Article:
Monday, 8 December 2014

127 Day - Winter 2014

Studio window, Baby Ikonta with Ilford Selochrome
One aspect of taking photographs on certain annual recurring days, such as the '127 Days', is that repetition can become an archive when photographing the same scenes as time (and the seasons) passes, such as the shot of Dagenham Brook below, which I had shot in July; in December last year, I took a walk along the same route I'd taken the year before. For yesterday's 127 Day I had one roll of Ilford Selochrome with a develop before date of January 1970 which I hadn't shot on this year's 127 Day in July. I also shot two rolls of Kodak Verichrome Pan in 828 format with a develop before date of August 1974 which I'd rolled with 127 backing paper, and similarly, a roll of 35mm Rollei ATO 2.1 Supergraphic. All films were shot with my Zeiss Ikon Ikonta 520/18 - otherwise known as the 'Baby Ikonta'. I shot half the roll of Selochrome around the house, which allowed me to make a couple of diptychs shooting through windows, and, although the skies briefly cleared, by the time I went out to take some more photographs, it was a typically grey December afternoon (the weather being one reason I tend not to shoot on 27th January, the other 1/27 in the calendar when written in the form used commonly in the US).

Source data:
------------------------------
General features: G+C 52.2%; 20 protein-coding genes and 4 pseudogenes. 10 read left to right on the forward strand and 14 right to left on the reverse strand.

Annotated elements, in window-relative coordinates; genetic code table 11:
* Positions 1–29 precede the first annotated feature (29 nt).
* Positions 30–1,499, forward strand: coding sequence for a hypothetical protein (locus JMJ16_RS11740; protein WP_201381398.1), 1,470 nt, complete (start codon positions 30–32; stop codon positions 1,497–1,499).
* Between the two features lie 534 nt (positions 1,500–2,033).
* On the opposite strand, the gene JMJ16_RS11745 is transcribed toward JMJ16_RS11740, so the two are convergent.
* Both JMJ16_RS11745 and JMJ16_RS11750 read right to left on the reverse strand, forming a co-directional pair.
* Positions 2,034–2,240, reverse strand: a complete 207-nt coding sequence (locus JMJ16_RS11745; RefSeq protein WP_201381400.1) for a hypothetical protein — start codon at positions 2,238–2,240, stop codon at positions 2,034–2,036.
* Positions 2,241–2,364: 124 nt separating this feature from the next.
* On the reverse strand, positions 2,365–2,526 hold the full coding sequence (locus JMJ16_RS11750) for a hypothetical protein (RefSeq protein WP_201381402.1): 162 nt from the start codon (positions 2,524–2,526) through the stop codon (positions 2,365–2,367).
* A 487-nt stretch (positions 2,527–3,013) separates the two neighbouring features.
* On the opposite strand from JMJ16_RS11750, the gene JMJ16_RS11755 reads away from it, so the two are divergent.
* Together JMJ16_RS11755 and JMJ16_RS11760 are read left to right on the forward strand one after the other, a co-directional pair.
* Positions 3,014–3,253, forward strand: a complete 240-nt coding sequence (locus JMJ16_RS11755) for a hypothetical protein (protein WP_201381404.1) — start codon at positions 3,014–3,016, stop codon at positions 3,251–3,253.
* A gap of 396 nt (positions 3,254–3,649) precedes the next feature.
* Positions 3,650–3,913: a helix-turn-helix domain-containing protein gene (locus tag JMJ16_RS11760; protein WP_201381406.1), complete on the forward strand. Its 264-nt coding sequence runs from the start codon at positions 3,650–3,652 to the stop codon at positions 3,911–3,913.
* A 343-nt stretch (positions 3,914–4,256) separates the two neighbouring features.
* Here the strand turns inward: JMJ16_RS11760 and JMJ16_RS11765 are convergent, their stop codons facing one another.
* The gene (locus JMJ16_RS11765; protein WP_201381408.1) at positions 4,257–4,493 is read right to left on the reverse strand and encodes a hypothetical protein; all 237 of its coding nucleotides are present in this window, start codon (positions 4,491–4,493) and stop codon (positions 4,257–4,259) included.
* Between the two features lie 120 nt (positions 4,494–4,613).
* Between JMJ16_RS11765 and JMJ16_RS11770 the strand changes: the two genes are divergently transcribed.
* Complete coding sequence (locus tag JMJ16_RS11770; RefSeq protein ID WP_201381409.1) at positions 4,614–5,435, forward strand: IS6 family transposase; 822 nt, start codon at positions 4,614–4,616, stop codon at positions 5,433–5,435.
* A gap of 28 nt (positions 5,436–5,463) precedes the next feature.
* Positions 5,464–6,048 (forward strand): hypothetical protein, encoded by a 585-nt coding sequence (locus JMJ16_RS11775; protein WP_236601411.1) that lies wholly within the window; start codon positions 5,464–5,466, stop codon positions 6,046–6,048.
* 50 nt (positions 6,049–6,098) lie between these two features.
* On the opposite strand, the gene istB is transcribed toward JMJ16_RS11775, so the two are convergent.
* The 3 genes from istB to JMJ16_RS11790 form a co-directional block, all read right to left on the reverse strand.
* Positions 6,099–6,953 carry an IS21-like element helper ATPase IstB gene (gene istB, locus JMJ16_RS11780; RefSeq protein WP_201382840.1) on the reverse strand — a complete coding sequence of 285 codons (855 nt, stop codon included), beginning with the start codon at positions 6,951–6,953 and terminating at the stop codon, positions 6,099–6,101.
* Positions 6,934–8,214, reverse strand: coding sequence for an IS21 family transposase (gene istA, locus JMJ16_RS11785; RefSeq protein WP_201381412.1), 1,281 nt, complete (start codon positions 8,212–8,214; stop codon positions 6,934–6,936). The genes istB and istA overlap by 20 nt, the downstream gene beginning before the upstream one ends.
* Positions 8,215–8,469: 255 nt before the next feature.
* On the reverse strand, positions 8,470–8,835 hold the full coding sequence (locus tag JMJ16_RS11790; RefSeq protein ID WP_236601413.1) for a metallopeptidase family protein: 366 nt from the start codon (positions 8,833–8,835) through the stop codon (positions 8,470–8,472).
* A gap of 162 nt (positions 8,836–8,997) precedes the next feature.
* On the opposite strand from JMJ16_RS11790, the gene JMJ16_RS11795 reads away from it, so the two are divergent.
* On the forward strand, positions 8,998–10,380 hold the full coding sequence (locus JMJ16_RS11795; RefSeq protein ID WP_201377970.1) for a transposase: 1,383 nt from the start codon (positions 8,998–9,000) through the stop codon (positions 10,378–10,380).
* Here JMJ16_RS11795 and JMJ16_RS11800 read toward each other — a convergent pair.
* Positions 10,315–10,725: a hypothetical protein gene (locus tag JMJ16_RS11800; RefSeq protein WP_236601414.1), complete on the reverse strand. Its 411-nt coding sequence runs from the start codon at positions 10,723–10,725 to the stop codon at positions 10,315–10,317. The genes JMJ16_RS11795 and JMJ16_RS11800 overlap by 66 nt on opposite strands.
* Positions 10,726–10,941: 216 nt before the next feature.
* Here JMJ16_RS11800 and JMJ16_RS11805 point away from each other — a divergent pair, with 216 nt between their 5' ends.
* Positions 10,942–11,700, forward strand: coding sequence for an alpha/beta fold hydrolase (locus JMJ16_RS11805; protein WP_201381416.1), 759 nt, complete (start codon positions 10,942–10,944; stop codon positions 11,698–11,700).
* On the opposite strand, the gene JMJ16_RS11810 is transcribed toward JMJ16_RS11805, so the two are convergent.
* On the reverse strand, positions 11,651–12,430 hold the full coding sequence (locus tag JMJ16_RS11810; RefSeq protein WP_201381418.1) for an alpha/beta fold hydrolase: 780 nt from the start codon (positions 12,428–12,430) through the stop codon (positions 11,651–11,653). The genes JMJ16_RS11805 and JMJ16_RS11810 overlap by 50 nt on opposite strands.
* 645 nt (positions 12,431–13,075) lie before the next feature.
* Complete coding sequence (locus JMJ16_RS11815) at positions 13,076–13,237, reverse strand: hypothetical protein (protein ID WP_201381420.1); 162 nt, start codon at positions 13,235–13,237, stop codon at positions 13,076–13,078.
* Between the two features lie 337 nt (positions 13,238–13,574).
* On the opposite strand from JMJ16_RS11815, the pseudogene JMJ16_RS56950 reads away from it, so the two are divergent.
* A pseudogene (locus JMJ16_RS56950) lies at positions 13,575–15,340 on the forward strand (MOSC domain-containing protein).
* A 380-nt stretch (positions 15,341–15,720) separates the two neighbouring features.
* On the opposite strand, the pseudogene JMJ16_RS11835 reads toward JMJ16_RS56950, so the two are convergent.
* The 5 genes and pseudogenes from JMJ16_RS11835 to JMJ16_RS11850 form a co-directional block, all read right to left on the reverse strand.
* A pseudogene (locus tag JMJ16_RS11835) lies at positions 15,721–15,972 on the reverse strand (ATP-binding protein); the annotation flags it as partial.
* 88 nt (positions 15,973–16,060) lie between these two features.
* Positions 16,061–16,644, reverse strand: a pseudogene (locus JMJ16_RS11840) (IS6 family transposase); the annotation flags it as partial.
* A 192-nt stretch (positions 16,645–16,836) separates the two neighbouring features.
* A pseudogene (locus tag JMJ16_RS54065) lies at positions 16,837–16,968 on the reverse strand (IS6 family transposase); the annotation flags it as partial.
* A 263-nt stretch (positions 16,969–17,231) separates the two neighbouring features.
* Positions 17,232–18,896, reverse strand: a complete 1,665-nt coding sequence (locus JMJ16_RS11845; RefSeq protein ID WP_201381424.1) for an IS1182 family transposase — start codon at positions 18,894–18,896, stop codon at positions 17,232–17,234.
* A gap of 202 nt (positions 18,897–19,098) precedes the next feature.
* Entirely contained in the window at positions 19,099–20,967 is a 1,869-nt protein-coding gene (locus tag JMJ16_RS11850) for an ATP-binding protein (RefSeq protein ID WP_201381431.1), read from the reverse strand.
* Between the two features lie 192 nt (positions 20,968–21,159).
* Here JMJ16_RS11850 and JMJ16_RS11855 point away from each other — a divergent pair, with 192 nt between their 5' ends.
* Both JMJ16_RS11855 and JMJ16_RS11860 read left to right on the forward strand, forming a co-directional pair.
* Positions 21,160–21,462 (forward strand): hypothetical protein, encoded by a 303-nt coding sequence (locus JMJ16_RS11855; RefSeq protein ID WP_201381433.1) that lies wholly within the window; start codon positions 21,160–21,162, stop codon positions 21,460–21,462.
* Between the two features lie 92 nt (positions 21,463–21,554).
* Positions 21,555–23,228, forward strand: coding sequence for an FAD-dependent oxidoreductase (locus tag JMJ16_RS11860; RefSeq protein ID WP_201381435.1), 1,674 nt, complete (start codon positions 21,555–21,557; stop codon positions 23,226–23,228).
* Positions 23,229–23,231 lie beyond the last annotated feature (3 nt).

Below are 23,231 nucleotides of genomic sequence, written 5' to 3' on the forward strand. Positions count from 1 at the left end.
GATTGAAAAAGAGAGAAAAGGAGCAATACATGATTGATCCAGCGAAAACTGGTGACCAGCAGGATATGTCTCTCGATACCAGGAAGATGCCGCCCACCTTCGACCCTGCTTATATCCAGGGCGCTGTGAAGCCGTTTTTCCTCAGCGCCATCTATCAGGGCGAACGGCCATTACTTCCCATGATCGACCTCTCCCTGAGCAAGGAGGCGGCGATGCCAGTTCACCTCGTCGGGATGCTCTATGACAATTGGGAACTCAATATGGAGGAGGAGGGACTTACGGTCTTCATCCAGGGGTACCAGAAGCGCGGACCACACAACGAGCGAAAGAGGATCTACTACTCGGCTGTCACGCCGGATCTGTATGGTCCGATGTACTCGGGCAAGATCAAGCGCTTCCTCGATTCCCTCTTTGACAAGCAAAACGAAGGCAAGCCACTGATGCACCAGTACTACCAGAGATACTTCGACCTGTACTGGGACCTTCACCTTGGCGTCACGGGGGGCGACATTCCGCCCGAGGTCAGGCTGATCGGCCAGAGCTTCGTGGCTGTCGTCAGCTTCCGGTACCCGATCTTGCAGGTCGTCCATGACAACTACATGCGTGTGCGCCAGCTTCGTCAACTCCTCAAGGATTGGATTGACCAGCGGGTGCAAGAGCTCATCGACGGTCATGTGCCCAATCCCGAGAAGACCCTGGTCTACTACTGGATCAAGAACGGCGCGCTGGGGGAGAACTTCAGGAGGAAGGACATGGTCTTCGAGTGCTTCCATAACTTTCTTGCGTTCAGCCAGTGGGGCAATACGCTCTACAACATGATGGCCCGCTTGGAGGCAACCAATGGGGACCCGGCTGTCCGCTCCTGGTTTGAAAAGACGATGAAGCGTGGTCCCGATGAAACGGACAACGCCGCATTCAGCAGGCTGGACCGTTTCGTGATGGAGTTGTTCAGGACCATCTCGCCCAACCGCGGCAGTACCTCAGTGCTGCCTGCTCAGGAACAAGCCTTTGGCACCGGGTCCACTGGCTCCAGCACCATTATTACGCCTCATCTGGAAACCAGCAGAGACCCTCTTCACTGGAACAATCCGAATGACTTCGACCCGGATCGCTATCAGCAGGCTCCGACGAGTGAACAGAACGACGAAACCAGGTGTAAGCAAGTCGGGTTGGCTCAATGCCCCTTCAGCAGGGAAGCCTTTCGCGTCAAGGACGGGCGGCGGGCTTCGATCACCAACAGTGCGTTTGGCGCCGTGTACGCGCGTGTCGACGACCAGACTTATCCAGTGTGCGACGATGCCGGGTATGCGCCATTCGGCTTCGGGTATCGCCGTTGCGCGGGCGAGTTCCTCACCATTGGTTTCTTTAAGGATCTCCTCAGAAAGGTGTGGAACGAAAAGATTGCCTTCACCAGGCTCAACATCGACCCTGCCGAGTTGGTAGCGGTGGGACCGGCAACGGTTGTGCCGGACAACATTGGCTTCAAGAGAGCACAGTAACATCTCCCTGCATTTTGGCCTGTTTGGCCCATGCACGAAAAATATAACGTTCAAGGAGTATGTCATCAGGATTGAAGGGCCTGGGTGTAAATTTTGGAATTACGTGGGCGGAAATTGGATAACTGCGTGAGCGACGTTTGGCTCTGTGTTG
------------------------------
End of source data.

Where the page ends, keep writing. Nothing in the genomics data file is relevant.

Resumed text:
Dagenham Brook, Kodak Verichrome Pan
Both rolls of Verichrome Pan exhibited very pronounced texturing from the backing paper. The Ilford Selochrome also showed a trace of this effect, but having retained more sensitivity, with a denser negative this was much less apparent and only really showed up in shots which were underexposed. The lighting conditions weren't sympathetic to shooting the Verichrome Pan film with a slower rating than 50 EI which may have helped. The film also had a very strong curl which caused problems with film flatness: it seems this was enough to force back the camera's pressure plate in a number of shots.

Kodak Verichrome Pan, showing a lack of film flatness
The poor lighting conditions were less than ideal for using Rollei ATO 2.1, which has a nominal rating of 25 ISO, but performs better at lower exposure indexes, and, unlike July this year, I did not have a tripod with me for longer exposures (most of the shots illustrating this post were at fairly wide apertures and at shutter speeds of either 1/50th or 1/25th). The image below was the best shot from the roll of ATO; I attempted some shots at 1/10th, but the Baby Ikonta's shutter was beginning to stick at that speed.

Leyton Sign, Rollei ATO 2.1
All films were stand developed in Ilfotec LC29 for one hour, at 1:100, except for the ATO 2.1, for which I used a dilution of 1:200. As I was developing the first couple of rolls of film, the clouds began to break up again in time for the sun to set and I shot the second roll of Verichrome Pan.

Winter Afternoon, Kodak Verichrome Pan
Sunset, Kodak Verichrome Pan

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